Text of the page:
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How Glutamine Can Ward Off The Common Cold!

Glutamine can become essential during times of illness, stress or injury meaning you may need supplemental glutamine. Find out more.

By: Marie Spano

Article Summary:
  • Glutamine is a non-essential amino acid that is abundant in the human body.
  • Glutamine is primarily stored in the muscle and secondly, the lungs.
  • Some studies have found that glutamine can decrease the likelihood of illness in athletes.

Bodybuilding comes with a multitude of benefits. Some of these are obvious, ripped abs and less back pain for example. However, other benefits aren't so obvious. It's only when someone asks how you manage to make it through every winter without a cold that you take a step back and think about it.

While your co-workers are sneezing and sniffling their way through the winter, the bodybuilding supplement glutamine may be helping you ward off the common cold.

The Bodybuilding Supplement Glutamine May Be Helping You Ward Off The Common Cold.
Enlarge Click Image To Enlarge.
The Bodybuilding Supplement Glutamine
May Be Helping You Ward Off The Common Cold.
    arrow View Glutamine Products Sorted By Top Seller Here.

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What Is Glutamine?
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Glutamine is a non-essential amino acid that is abundant in the human body and the most abundant amino acid in skeletal muscle. Though non-essential (your body can make it), glutamine can become essential during times of illness, stress, or injury, meaning you may need supplemental glutamine as needs can exceed those your body can make.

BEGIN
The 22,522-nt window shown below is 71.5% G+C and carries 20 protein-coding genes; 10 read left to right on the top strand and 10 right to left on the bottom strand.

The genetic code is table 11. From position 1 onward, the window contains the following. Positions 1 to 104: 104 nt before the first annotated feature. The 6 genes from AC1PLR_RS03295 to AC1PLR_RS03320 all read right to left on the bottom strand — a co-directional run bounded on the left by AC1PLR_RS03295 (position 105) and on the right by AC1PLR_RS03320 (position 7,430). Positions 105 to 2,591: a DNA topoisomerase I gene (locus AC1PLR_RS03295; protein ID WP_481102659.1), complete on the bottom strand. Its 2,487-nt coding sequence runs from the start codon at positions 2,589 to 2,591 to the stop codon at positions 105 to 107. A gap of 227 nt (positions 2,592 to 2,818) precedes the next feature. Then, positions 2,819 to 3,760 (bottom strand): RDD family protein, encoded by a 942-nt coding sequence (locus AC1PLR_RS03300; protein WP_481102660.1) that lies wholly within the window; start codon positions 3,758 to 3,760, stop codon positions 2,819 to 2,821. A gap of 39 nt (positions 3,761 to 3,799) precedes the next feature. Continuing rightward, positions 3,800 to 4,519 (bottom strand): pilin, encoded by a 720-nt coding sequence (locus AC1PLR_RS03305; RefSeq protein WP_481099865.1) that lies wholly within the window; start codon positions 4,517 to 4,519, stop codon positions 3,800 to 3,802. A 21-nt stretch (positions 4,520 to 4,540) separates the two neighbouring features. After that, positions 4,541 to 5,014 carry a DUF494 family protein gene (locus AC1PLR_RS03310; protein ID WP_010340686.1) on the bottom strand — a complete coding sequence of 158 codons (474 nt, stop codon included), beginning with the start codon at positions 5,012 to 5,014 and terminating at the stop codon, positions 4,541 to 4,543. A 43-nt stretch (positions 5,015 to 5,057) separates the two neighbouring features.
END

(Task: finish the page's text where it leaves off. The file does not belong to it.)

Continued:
Glutamine is primarily stored in the muscle and secondly, the lungs. Like all amino acids, glutamine plays a role in protein synthesis. In addition, glutamine helps remove the common waste product ammonia from the body, supports immune system functioning and plays a role in brain functioning and digestion.

Protein Synthesis:
The process by which nitrogen from amino acids is linearly arranged into structural proteins through the involvement of RNA and various enzymes. Protein synthesis is muscle growth. The more efficient you can make this process the more efficiently you can build muscle.

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How Glutamine Can Ward Off The Common Cold
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Though your body can manufacture the glutamine you need when you are healthy and mild to moderately active, sometimes you need a little more of this bodybuilding supplement to boost your immune system and ward off the common cold.

  • Supplemental Glutamine Helps In Times Of Stress: There's a reason glutamine is used in clinical nutrition (it's given to some patients in the hospital). Injuries, infection, illness, surgery and trauma all stress your body and take a toll on your glutamine stores. And, studies show that this bodybuilding supplement can strengthen your immune system and reduce your risk of infection after surgery.
  • Hardcore Training Can Reduce Your Glutamine Stores: It's no secret that strenuous exercise associated with long distance running or cycling, two-a-days and other types of intense physical exercise can make you tired and decrease several parameters of your immune system functioning.

    This may be partly due to a drop in glutamine stores. Studies also show that strenuous exercise decreases the concentration of glutamine in the blood. And, some studies have also found that supplemental glutamine can decrease the likelihood of illness in endurance athletes.
  • Resistance Training Decreases Glutamine Stores: Pump iron and your body will respond by pumping out the havoc-wrecking hormone cortisol. Increased cortisol means decreased glutamine stores. Supplemental glutamine can bring your stores back to a good range.